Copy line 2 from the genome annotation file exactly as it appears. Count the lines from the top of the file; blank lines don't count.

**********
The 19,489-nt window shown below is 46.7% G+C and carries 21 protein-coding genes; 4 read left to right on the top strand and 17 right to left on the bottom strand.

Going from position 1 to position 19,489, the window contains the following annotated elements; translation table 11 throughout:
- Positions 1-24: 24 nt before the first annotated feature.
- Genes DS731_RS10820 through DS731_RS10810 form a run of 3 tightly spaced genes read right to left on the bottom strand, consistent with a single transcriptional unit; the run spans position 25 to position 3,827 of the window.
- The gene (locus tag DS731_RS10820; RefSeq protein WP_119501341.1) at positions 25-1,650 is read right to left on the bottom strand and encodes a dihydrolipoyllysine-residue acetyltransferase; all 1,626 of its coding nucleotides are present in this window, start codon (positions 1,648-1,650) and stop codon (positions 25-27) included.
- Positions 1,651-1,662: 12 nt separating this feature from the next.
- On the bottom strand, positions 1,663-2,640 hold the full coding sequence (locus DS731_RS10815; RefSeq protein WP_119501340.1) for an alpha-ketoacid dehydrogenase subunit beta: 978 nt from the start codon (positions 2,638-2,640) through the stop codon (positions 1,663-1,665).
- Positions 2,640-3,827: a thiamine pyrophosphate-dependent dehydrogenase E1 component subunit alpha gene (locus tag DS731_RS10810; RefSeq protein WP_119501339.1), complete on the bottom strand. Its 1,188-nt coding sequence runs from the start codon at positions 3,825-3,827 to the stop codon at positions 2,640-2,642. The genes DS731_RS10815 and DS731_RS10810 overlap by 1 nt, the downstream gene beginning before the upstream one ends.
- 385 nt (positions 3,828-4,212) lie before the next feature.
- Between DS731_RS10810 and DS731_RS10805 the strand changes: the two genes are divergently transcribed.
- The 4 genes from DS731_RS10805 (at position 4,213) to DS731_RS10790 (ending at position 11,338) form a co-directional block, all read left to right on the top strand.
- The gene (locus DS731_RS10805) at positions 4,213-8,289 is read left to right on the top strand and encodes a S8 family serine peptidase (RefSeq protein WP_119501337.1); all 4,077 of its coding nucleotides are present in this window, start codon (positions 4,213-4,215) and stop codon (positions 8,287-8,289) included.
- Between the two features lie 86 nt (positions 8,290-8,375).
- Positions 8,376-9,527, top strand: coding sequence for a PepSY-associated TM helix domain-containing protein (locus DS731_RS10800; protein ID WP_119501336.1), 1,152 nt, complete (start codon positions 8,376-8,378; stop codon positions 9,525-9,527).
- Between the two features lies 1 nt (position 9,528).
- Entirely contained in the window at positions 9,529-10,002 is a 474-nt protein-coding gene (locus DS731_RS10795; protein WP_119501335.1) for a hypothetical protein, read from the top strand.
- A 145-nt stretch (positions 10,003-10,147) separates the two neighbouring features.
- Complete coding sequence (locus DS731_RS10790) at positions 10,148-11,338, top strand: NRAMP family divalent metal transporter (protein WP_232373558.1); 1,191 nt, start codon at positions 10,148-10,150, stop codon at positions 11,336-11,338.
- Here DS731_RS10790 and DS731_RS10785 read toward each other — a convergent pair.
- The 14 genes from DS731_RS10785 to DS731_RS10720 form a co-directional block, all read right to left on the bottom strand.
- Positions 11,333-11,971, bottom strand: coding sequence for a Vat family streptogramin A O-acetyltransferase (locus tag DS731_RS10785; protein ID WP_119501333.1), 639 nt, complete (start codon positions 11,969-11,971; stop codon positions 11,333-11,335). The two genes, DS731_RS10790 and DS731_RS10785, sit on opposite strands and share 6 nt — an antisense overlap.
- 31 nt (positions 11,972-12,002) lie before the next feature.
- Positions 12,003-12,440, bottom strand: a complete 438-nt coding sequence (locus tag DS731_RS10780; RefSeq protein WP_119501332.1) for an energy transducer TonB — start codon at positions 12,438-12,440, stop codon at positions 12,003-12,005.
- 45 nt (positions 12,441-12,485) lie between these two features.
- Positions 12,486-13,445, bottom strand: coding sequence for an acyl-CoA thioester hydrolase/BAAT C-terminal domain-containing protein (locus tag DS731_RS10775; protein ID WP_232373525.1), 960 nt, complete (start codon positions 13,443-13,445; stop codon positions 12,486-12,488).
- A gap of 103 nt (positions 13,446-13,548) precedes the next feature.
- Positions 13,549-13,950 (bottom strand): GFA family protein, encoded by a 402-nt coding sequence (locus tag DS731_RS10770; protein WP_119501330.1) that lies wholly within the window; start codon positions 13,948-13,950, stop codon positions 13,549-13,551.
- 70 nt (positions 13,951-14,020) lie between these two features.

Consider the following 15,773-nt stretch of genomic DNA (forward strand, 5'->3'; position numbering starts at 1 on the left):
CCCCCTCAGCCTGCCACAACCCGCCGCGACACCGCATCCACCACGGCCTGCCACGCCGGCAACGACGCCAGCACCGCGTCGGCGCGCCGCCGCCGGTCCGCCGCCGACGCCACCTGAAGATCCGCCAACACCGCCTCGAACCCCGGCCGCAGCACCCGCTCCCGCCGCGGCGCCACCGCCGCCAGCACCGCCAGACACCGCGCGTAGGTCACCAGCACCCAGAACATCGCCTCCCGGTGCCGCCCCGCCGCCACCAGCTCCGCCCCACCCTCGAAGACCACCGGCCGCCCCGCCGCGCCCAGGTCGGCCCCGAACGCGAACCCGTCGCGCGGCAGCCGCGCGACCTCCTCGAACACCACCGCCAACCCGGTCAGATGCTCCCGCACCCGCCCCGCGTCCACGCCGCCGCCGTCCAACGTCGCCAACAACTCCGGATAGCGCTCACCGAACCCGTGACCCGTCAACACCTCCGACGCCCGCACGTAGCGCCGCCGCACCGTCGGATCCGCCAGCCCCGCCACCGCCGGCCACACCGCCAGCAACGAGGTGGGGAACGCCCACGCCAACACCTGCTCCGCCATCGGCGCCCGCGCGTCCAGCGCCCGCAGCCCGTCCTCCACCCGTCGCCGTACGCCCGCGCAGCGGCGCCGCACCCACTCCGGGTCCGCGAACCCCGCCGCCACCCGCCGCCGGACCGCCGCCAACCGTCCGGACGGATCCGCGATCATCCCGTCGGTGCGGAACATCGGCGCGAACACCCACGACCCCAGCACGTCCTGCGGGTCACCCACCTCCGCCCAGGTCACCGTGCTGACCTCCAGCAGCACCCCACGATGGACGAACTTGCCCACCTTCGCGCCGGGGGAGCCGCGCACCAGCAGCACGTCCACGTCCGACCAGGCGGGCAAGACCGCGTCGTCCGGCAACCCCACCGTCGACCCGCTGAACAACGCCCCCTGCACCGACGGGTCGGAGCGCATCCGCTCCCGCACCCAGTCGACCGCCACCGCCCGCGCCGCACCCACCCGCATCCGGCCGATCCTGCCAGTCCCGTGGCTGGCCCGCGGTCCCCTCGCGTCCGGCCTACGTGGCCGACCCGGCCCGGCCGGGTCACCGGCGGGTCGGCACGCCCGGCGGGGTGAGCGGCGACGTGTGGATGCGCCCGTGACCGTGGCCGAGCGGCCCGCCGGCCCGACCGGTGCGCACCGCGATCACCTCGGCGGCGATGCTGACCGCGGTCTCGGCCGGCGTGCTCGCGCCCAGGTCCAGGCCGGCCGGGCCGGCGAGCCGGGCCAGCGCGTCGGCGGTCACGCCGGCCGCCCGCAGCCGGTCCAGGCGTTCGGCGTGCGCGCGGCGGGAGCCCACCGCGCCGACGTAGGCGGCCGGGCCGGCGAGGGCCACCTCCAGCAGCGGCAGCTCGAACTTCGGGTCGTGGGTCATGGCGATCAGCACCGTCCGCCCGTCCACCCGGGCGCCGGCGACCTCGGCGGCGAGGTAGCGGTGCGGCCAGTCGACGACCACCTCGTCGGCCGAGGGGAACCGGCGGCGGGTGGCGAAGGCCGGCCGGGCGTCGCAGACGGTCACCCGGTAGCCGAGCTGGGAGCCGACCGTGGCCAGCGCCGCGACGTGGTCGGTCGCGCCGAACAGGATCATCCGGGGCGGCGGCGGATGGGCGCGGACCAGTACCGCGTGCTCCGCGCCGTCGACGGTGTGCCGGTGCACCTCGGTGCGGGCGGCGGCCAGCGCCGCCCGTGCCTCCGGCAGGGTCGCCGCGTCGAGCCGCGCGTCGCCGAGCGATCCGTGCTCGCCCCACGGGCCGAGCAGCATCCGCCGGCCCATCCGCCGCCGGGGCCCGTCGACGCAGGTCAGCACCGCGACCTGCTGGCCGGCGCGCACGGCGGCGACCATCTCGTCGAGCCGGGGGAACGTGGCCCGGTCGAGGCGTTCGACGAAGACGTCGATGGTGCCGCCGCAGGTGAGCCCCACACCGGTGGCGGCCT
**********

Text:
Going from position 1 to position 19,489, the window contains the following annotated elements; translation table 11 throughout: